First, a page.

Voters are shown the details of the current voting machines. On Nov. 4. area residents can vote in the local, state and national elections.
Residents will be allowed to vote early the 2008 election season.
Carbon residents have until Oct. 20 to register in person at the county clerk's office to vote in the upcoming local, state and presidential elections.
The deadline for residents to complete the voter registration process by mail or at state agencies, including the department of workforce services, the division of motor vehicles and the public health district, falls on Oct. 6.
All residents who failed to vote in the last two general elections or who have moved, changed names or turned 18 years of age must complete the mandatory registration process in order to cast ballots at the November polls, explained deputy county clerk Alexis Horsley during a recent interview.
In order to complete the registration process, people must submit proof that they have resided in Utah for a minimum of the last 30 days and provide a valid drivers license or photo identification card containing current addresses, explained the deputy county clerk.
All mailed voter registration forms must be postmarked by the designated Oct. 6 deadline date.
Residents who are in compliance with the registration criteria will be eligible to cast ballots during the early voting period from Oct. 21 to Oct. 31 at the county courthouse on Main Street in Price. The early voting polls will be open Monday through Friday from 8 a.m. until 5 p.m. People must present valid identification prior before they will be allowed to vote.
â¢In addition to the United States presidential races, Carbon County voters will cast ballots for political candidates competing in the following local, state and federal general elections at the Nov. 4 polls:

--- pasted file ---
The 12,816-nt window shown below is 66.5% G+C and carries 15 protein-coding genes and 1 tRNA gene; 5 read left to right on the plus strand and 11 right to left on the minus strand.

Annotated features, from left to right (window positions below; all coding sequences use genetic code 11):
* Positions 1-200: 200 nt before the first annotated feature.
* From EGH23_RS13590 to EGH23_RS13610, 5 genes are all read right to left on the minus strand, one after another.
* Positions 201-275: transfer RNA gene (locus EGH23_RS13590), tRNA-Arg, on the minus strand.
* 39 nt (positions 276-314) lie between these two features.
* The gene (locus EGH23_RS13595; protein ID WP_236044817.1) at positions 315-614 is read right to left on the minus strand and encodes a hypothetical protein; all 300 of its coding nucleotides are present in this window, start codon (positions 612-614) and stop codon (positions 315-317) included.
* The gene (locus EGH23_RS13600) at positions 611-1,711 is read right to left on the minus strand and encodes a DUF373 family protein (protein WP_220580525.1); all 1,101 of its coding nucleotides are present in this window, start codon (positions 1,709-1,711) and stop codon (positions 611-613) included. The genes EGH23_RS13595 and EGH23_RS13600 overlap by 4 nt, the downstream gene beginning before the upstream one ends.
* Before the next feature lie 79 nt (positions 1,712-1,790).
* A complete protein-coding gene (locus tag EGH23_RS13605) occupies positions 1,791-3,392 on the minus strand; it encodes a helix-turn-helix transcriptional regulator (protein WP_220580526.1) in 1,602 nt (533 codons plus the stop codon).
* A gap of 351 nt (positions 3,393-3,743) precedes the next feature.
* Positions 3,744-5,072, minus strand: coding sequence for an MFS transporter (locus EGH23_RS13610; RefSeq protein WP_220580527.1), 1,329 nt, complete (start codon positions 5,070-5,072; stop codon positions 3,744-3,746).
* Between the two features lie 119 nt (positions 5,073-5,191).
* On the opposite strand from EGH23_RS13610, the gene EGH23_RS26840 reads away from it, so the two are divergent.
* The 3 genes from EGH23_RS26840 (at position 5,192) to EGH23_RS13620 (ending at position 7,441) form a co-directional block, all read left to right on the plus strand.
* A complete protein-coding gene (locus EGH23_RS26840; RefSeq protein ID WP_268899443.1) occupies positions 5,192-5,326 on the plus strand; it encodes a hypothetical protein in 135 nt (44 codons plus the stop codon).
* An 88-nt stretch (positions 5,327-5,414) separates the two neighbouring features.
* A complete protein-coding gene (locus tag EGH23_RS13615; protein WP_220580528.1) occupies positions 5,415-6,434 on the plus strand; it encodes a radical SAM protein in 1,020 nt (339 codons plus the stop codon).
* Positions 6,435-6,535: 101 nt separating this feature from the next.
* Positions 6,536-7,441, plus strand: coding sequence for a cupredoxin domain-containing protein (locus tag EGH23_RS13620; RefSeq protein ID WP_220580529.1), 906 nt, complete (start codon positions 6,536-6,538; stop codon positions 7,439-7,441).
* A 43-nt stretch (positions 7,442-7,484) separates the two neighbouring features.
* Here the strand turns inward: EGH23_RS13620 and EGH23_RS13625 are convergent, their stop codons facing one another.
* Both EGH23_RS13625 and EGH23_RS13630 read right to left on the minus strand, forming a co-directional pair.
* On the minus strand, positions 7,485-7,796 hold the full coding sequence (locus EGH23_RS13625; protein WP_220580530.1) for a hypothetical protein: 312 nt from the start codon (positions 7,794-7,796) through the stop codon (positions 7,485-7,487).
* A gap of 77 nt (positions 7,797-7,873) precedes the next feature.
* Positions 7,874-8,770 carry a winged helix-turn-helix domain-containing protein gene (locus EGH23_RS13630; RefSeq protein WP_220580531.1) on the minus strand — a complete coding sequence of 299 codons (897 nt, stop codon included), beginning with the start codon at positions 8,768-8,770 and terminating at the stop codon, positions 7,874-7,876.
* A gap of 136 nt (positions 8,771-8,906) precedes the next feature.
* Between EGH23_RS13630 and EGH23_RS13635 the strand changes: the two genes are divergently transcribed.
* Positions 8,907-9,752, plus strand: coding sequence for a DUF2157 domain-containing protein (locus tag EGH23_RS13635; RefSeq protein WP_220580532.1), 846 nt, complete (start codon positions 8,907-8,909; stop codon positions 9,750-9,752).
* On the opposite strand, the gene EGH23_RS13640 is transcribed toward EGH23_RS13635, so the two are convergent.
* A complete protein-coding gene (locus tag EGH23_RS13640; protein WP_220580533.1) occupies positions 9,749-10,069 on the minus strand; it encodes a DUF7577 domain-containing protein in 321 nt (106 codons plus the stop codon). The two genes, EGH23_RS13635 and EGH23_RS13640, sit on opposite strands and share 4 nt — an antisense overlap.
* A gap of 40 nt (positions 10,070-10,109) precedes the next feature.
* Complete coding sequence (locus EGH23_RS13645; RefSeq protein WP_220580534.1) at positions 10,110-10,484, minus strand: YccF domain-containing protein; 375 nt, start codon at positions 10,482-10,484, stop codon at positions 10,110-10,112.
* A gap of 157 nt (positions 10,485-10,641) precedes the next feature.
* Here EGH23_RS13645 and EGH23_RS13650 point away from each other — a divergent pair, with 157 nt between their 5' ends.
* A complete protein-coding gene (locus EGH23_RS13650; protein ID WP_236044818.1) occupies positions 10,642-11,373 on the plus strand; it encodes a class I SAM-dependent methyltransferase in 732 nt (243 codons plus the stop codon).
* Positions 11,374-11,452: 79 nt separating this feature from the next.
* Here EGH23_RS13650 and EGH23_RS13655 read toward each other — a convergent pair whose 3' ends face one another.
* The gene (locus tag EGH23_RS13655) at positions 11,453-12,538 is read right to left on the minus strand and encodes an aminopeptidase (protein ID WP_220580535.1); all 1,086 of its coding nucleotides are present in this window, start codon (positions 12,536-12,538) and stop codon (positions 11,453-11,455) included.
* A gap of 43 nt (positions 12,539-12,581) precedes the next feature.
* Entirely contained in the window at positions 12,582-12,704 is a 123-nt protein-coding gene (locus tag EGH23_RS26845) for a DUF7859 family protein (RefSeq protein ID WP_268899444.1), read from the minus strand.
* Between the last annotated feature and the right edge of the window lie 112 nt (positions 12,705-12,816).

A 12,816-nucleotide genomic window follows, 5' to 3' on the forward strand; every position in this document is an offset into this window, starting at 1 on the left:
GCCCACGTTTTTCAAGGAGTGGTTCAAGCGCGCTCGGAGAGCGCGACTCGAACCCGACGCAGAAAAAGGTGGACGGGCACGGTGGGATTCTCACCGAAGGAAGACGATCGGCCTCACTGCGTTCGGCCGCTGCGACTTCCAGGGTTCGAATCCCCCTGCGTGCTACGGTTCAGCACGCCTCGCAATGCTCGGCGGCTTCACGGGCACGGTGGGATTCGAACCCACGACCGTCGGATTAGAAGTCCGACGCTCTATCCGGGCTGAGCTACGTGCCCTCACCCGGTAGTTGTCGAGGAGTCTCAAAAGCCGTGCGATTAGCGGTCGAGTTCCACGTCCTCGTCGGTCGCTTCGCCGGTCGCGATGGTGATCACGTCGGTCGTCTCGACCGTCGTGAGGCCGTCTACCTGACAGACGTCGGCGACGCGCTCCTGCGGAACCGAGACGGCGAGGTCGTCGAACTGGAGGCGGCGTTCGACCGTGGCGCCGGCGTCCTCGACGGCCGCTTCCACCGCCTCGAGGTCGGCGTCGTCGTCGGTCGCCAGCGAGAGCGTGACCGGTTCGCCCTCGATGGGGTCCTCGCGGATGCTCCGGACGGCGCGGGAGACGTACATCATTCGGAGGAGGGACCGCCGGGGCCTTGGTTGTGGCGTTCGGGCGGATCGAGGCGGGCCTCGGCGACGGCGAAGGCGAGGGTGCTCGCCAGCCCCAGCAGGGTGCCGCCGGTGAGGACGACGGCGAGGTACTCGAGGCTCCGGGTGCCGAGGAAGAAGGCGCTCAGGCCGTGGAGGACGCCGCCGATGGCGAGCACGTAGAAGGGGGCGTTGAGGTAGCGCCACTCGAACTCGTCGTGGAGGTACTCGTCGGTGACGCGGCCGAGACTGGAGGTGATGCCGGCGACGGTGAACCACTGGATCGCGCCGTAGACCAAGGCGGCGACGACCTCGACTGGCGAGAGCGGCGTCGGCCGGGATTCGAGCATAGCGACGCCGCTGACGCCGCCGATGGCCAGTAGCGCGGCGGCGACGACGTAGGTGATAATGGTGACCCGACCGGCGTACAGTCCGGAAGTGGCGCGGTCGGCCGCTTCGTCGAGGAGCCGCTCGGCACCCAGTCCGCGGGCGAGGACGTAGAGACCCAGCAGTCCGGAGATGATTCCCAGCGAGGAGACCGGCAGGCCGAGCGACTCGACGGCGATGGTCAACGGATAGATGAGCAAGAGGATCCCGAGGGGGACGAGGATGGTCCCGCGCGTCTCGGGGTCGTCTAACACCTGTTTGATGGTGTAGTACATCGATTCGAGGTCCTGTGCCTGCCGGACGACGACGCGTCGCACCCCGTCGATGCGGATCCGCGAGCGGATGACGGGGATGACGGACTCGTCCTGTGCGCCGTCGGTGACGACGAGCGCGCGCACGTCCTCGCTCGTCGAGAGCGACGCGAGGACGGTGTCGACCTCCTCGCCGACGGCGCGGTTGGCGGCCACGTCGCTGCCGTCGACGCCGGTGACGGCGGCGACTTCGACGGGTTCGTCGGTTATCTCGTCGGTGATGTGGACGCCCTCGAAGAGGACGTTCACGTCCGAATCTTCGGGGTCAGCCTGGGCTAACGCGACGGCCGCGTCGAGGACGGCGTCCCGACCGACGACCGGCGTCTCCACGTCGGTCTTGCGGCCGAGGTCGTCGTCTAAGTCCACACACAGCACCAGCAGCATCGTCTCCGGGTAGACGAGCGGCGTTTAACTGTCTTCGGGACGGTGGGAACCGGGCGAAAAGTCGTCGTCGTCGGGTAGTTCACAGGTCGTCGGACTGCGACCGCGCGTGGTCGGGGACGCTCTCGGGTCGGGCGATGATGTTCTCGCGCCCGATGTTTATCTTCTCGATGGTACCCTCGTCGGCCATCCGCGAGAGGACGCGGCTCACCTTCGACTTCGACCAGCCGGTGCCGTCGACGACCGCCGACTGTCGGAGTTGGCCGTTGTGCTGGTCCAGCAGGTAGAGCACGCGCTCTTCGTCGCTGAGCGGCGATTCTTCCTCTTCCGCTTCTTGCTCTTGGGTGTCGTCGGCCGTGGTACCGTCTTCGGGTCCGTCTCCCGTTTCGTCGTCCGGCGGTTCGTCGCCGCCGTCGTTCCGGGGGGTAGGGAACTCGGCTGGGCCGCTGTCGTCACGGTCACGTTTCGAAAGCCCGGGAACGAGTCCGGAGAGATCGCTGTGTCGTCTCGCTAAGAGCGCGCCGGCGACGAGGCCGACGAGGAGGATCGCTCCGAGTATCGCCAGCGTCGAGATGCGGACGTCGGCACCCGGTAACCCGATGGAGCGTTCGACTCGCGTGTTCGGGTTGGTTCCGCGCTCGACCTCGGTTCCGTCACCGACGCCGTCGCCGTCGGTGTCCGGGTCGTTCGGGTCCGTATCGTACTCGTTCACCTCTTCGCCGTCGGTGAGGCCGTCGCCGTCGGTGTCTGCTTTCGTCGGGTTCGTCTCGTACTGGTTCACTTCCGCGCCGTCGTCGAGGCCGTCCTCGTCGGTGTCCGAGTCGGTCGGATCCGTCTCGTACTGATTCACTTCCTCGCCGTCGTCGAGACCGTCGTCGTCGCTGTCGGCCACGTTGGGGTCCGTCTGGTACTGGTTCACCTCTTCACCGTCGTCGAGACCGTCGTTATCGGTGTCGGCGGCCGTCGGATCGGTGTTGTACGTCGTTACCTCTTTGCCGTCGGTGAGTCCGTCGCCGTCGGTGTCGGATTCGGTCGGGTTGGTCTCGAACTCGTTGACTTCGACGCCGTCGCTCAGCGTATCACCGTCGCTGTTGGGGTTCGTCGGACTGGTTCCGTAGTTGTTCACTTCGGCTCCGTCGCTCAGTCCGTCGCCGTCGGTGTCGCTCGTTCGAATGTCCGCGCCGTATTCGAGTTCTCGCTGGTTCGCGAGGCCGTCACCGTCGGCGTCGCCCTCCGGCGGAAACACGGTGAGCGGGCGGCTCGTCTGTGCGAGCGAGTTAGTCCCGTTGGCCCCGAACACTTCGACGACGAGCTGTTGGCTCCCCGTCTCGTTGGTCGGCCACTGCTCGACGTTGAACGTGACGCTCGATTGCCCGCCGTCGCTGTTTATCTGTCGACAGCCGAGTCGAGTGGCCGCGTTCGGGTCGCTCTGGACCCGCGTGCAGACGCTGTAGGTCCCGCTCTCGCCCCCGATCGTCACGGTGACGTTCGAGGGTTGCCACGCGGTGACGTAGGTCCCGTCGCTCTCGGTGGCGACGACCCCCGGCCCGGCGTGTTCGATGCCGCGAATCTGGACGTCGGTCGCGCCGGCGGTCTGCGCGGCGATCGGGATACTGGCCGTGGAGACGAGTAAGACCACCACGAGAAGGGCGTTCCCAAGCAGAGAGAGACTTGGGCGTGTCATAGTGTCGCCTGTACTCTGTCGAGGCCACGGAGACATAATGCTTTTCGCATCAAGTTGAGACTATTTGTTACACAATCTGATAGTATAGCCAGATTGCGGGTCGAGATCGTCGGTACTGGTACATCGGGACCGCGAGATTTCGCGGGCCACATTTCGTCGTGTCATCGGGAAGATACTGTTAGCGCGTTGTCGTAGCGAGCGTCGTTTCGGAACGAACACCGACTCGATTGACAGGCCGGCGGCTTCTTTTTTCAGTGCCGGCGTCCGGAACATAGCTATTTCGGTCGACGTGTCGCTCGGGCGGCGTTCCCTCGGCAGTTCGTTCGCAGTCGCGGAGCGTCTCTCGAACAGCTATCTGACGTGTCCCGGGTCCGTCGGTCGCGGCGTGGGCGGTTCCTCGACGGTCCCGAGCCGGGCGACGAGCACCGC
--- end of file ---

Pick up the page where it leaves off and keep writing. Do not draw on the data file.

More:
Carbon County commission/surveyor office - recently appointed incumbent John Jones of Helper, Democratic Party; and challenger Gerald Lloyd of Price, Republican Party.
Carbon County commissioner - incumbent Michael Milovich of Price, Democratic Party; and challenger Jae Potter of Price, Republican Party.
Utah Senate District 27 - Brad King of Price, Democratic Party; David Hinkins of Orangeville, Republican Party; and Robert Armstrong of Spanish Fork, Constitutional Party.
Utah House of Representatives District 67 - incumbent Patrick Painter of Mona, Republican Party, uncontested.
Utah House of Representatives District 69 - Christine Watkins of Price, Democratic Party; and Jerry Anderson of Price, Republican Party.
U.S. House of Representatives District 22 - incumbent Congressman Jim Matheson, Democratic Party; challenger Mathew Arndt, Libertarian Party; challenger Bill Dew, Republican Party; and challenger Dennis Emery, Constitutional Party.
â¢Governor - incumbent Jon Huntsman, Republican Party; challenger Dell Schanze, Libertarian Party; and challenger Bob Springmeyer, Democratic Party.
â¢Lieutenant governor - incumbent Gary Herbert, Republican Party; challenger Joey Hobbs, Libertarian Party; and challenger Josie Valdez, Democratic Party.
â¢Attorney general - incumbent Mark Shurtleff, Republican Party; challenger Jean Welch Hill, Democratic Party; and challenger Andrew McCullough, Libertarian Party.
â¢State treasurer - incumbent Richard Ellis of Salt Lake City, Republican Party; and challenger Dick Clark of Salt Lake City, Democratic Party.
â¢State auditor - Auston Johnson, Republican Party; Clare Collard, Democratic Party; Richard Procter, Constitution Party; and Mike Stoddard, Libertarian Party.
â¢Local non-partisan elections will include:
Carbon School District one - Barry Deeter, uncontested, Helper.
Carbon School District two - Debra Blackburn, Price; and Maurine Tanner, Helper.
Carbon School District three - Jeffrey Richens, uncontested, Price.
â¢Local adjudicators facing retention elections on the Nov. 4 ballot will include Judge Scott N. Johansen of the 7th District Juvenile Court, Judge Mary L. Manley of the 7th District Juvenile Court and Judge Lyle R. Anderson of the 7th District Court.